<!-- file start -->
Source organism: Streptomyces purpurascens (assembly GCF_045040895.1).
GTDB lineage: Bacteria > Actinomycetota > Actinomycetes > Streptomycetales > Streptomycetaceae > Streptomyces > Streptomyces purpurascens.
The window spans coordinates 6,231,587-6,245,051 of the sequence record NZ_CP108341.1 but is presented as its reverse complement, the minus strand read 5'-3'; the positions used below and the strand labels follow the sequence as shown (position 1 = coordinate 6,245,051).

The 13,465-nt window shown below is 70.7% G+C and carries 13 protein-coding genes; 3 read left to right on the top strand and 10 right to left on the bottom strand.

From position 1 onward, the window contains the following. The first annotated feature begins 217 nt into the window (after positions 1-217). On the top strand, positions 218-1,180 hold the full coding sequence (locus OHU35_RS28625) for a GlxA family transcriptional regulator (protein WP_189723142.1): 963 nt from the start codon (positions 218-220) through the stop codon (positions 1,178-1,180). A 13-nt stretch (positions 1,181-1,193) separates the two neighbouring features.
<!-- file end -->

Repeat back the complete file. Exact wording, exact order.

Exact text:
Source organism: Streptomyces purpurascens (assembly GCF_045040895.1).
GTDB lineage: Bacteria > Actinomycetota > Actinomycetes > Streptomycetales > Streptomycetaceae > Streptomyces > Streptomyces purpurascens.
The window spans coordinates 6,231,587-6,245,051 of the sequence record NZ_CP108341.1 but is presented as its reverse complement, the minus strand read 5'-3'; the positions used below and the strand labels follow the sequence as shown (position 1 = coordinate 6,245,051).

The 13,465-nt window shown below is 70.7% G+C and carries 13 protein-coding genes; 3 read left to right on the top strand and 10 right to left on the bottom strand.

From position 1 onward, the window contains the following. The first annotated feature begins 217 nt into the window (after positions 1-217). On the top strand, positions 218-1,180 hold the full coding sequence (locus OHU35_RS28625) for a GlxA family transcriptional regulator (protein WP_189723142.1): 963 nt from the start codon (positions 218-220) through the stop codon (positions 1,178-1,180). A 13-nt stretch (positions 1,181-1,193) separates the two neighbouring features.